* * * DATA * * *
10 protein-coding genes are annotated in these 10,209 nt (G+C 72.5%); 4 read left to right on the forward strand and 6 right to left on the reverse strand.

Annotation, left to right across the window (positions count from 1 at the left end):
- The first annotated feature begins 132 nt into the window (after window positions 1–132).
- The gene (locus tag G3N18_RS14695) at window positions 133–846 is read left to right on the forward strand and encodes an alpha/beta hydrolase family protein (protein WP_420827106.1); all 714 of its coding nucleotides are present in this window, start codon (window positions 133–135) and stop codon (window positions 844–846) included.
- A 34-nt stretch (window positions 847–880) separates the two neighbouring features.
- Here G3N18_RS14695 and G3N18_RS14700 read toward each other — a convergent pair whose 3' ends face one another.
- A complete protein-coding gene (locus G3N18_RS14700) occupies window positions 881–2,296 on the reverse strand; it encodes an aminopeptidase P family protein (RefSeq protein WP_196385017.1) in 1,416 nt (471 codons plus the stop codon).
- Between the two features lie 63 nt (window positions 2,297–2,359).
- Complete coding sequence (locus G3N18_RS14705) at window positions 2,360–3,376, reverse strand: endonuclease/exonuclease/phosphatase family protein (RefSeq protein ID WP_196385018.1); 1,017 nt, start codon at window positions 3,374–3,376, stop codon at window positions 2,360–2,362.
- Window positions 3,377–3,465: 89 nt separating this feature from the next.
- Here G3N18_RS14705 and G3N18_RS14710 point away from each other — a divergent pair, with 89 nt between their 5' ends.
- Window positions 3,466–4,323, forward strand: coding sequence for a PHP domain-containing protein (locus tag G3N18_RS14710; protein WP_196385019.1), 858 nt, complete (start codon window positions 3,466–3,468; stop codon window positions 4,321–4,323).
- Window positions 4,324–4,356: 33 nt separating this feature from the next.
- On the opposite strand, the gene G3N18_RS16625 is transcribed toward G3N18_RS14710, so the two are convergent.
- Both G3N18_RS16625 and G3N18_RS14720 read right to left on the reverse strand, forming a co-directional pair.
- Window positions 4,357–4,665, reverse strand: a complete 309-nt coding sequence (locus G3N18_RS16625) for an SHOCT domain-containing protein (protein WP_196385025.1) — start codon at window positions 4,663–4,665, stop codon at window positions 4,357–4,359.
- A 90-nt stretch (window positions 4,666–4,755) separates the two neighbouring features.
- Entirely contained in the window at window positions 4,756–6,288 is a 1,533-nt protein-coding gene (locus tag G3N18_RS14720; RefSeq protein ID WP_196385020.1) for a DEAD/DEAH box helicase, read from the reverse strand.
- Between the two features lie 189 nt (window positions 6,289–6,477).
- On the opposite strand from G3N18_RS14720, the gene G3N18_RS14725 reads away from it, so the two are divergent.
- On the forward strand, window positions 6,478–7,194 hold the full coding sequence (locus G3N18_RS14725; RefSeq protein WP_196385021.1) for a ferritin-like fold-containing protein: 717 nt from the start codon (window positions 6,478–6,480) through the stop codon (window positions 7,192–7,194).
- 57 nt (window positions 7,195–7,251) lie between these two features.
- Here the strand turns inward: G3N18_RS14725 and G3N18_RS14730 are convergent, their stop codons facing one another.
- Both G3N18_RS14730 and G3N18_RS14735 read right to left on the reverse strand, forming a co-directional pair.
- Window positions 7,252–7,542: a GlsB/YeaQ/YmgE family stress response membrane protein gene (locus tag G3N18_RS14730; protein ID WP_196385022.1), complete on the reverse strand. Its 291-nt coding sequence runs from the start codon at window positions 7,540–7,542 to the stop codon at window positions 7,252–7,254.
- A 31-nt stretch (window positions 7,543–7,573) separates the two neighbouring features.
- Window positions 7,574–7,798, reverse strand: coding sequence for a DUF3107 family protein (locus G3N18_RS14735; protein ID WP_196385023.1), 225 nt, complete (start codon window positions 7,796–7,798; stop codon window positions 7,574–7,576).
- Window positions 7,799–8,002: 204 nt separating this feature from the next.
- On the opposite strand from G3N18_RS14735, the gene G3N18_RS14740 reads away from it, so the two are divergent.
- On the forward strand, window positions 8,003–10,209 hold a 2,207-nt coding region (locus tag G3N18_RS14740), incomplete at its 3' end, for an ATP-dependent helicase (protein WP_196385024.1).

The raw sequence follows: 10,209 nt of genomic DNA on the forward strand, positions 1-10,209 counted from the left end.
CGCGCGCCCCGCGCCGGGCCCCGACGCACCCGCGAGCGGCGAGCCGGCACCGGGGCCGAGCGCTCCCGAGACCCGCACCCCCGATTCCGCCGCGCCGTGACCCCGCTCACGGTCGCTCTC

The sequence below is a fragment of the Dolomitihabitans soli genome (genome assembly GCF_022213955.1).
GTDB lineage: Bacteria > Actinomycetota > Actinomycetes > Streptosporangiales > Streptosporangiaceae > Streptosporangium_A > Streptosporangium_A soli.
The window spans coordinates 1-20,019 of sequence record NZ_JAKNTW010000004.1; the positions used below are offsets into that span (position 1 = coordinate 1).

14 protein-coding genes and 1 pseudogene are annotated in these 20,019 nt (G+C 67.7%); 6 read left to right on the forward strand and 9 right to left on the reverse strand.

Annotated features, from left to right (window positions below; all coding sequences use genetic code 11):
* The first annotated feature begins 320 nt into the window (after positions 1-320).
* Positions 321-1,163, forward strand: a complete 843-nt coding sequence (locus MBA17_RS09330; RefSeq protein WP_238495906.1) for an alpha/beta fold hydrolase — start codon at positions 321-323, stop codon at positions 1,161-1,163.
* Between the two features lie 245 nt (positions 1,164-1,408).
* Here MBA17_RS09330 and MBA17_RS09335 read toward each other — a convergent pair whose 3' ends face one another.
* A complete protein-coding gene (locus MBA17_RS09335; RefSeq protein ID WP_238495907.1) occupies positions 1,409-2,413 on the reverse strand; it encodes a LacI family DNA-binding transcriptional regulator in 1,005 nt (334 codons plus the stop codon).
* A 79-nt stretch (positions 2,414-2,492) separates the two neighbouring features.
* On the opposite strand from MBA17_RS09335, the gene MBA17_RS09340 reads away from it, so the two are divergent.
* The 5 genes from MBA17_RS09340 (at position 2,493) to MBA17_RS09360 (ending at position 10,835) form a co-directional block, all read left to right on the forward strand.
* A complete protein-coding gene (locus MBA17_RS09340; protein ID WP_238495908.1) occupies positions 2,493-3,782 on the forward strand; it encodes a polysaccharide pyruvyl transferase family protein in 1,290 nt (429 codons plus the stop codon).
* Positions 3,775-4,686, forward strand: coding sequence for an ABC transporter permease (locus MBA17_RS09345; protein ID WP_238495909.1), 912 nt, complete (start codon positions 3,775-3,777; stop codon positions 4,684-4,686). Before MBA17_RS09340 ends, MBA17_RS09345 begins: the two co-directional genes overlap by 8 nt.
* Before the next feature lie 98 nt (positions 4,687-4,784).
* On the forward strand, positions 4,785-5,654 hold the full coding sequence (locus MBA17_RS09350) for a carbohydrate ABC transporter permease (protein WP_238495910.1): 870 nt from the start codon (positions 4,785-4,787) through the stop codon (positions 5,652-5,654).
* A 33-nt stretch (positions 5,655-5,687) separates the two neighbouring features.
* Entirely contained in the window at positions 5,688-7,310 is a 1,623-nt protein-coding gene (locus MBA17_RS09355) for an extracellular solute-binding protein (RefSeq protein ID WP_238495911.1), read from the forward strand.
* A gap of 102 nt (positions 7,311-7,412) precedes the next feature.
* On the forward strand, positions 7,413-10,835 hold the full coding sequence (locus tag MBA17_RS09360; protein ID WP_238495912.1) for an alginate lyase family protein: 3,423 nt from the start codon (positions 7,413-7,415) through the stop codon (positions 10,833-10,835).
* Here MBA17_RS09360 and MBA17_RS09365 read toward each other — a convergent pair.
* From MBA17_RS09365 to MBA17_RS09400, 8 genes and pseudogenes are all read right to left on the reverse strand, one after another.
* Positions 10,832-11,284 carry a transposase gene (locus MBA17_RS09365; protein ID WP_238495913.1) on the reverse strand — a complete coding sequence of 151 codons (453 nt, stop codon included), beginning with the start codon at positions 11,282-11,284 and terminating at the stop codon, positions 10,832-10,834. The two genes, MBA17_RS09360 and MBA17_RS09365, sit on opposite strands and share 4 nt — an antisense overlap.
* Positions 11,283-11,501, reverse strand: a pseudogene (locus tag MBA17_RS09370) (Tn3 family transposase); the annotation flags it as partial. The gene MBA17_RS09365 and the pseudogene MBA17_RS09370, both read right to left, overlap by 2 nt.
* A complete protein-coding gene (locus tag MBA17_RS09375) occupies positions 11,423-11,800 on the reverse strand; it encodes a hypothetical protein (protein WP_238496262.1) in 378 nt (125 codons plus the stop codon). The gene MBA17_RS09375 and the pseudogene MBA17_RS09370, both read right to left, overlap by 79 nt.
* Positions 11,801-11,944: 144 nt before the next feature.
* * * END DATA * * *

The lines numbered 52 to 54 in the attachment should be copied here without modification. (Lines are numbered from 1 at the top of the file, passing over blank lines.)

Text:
* A gap of 102 nt (positions 7,311-7,412) precedes the next feature.
* On the forward strand, positions 7,413-10,835 hold the full coding sequence (locus tag MBA17_RS09360; protein ID WP_238495912.1) for an alginate lyase family protein: 3,423 nt from the start codon (positions 7,413-7,415) through the stop codon (positions 10,833-10,835).
* Here MBA17_RS09360 and MBA17_RS09365 read toward each other — a convergent pair.